IT-BHU 1985, Silver Jubilee Meet, Dec 2010: Part 4

February 26, 2011

“It was for you.”

“No. No. I did it for you.”

“No. You. Believe me!”

“No, no. You!”

Happy married lives are made of such selfless gestures. My wife and I were trying to convince the other that the delay in waking up was due to our consideration for the other on that cold wintry morning of 25th December at Varanasi. We had over-slept, plain and simple, and had missed the meeting of our batch with the current students of IT-BHU that morning. I have the reassurance of friends like Chalis, Anshu and Arun Anant who I knew would play the roles of responsible seniors and address the concerns of the juniors. And they did as I heard from the others

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I was woken up by a call from Bipin Jha, an old friend and an ex roommate at 112, Limbdi.  I now had some urgent matters to attend to. Bipin had a tummy upset and needed some medication. And I had a very old favour to return. As I told you, Bipin was my room mate in our first year. He, incidentally, is also from my school in Jamshedpur but I barely knew him then. He was the one who had nursed me into health when I was having a severe bout of blood dysentery. So much so that we had to seek specialist care at the University’s hospital, Sir Sundar Lal Hospital, commonly called SL by the campus denizens. But the problem with the hospital was that it was not limited to only the Univ. students. Patients came from far and wide, such was the reputation of the hospital those days. (It is another matter that the University residents got thrown far and wide as a consequence of events in the hospital, but more about that later.) And for anyone to get some time with the consultant on duty was a difficult proposition. And I, and for that matter, Bipin, were just a few weeks old in the campus. No hope for me. Till Netaji’s intervention.

BHU in that era was a hotbed of student politics. Politicians of all hues, parties, ages and departments were active in the campus. The Netaji referred to above was none other than IT’s Manoj Sinha. He accompanied me to SL, both astride a cycle-rikshaw with Bipin pedaling behind on his cycle. Thanks to Netaji, I was given a priority appointment by the doctor and was out of the hospital quickly.

I think I am digressing now, the student politics of BHU deserves a post (maybe posts) of its own. Back to the Reunion meet.

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We reached the campus only at lunch time, the morning’s interaction was missed. We gathered that many in the IT café had missed the morning’s session as they were busy sight-seeing. But all made it a point to come for the lunch. Rantim (V Mech) and wife came from Sarnath, “No way we could miss out on the reunion meals”, they said! I shall not delve into the details of the spread, suffice it to say that it had a distinctive Rajasthani flavor. And a little Bhojpuri too. There was litti-and-chokha, amazingly well made. I was busy canvassing for this and I remember persuading many of my friends to have it. In case you are not familiar with this sinfully delicious stuff, here is a definitive guide to it! A most satisfactory lunch, I can tell you!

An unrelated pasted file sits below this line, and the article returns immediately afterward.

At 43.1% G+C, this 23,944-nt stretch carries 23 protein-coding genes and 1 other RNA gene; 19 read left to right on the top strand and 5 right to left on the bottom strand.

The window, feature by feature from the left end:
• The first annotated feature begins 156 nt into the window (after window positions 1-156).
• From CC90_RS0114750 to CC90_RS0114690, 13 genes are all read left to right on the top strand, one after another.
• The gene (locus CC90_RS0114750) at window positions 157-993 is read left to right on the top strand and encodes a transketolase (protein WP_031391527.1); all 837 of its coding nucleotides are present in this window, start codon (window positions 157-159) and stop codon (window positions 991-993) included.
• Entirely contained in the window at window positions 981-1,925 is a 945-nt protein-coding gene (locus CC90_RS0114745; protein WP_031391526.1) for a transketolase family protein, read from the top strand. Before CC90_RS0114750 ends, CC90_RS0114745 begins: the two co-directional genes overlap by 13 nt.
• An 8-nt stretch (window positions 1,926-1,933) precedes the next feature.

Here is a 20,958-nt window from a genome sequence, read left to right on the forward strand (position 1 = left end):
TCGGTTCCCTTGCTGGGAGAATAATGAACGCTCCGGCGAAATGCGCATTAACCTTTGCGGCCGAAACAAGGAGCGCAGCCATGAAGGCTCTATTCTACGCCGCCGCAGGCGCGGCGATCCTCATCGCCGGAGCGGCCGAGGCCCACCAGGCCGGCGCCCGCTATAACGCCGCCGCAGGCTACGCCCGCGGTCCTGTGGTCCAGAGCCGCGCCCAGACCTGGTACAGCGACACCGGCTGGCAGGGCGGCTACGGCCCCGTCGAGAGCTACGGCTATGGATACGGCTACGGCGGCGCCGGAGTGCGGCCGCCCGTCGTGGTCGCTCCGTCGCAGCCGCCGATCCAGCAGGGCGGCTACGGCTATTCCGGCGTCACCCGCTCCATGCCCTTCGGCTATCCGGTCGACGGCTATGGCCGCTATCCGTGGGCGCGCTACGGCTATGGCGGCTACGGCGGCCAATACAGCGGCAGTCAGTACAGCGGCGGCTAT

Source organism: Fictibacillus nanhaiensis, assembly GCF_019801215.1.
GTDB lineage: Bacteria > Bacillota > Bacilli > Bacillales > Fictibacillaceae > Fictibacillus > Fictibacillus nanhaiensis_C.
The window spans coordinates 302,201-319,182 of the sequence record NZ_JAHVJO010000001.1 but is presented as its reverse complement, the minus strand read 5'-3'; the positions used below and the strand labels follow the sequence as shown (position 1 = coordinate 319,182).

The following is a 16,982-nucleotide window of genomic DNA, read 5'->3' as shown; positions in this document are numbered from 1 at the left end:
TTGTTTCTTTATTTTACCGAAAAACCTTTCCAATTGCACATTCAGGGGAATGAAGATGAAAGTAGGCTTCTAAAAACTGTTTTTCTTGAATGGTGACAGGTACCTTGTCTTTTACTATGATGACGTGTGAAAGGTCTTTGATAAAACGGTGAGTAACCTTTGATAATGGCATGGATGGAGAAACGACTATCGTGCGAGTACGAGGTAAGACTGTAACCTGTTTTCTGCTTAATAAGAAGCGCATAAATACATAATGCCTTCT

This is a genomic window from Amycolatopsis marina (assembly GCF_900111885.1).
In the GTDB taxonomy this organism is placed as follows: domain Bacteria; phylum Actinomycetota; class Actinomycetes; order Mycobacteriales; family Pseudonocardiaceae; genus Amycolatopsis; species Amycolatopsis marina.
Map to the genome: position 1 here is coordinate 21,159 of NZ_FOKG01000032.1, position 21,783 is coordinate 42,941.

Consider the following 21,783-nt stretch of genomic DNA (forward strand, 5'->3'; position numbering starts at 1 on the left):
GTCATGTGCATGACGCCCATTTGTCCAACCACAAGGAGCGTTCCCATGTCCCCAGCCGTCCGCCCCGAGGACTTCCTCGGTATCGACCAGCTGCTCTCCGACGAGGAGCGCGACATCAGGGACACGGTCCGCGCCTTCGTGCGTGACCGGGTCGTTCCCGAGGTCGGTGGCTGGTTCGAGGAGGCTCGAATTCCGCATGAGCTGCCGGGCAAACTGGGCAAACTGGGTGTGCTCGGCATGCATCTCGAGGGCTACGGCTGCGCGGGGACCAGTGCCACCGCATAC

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Post-lunch was the time for introducing my family to MY campus. Started that with a pilgrimage to 112, Limbdi, which surprise, surprise was open (in that vacation season) and we were welcomed by the current occupant whose name eludes me now. He was happy to invite us into his room. The room looked pretty much the same but for a feature which was non-existent in my 1st year engineering, namely a PC! My teenage sons found it strange that I had studied in an era when there no PCs. “So weird, Papa.” That’s what they had to say! “So weird!”

112, Limbdi. Do not miss the current occupant!

The Expansive Limbdi Campus

Oh those hanging towels and undies!

The scene outside the room was familiar, the famous towels and undies drying in the sun in the “lobby”. So reassuring, I thought to myself, there is a bit of the old BHU alive even now!

A march to the “mess” after that. A current student was showing off the mess to his grand parents. We peered into the cavernous corridor of the mess from behind the closed doors but could not figure out any of the royalty; no maharajs around! Even the “canteen” where Sri Hasanand Punjani, the canteen contractor ruled had been converted into multiple messes.

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After Limbdi we proceeded to the DG crossing, the setting for many an exciting debate during those five years. I have written about this in an earlier post of mine.

The next stop was the Arts Faculty Auditorium. I was involved with dramatics in the campus; some plays I had directed while in the others I played various roles. A lightman, the backstage incharge, a prompter etc. The auditorium was locked and some helpful persons guided me to the chowkidar of the Arts Faculty, I think Lachhoo was his name, who cheerfully opened the audi and let us in. Felt a bit weird to have it only for ourselves, no audience milling around! My kids were excited to see the stage where a “debacle” of sorts had happened during one of my plays, “Kamala”.

Director awaiting audience!

Time to leave the campus, but a stop en route at pahalwan’s to partake of the delightful lassi! Unfortunately, there are three Pahalwan outlets at the same location (the family has split since we left the campus), none sells lawanglata anymore.

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The dinner was at the same venue as the previous night’s. And as expected, another grand affair! It was the Christmas day, and to add to the X’Mas cheers, the hall was done up with white and red balloons. The waiters wore the Santa Claus’ red peaked caps. I would not have been surprised if the caterer, who paid so much attention to details, brought in a pair of reindeers into the hall! And Santa Claus himself with his bag of goodies for us. Well, the caterer had the dimensions of Santa Claus and he was indeed carrying his bag of goodies. All spread on the tables for us to savor. Yet another fabulous meal. Thank you very much Milan Caterers, your fare made the reunion that much more memorable.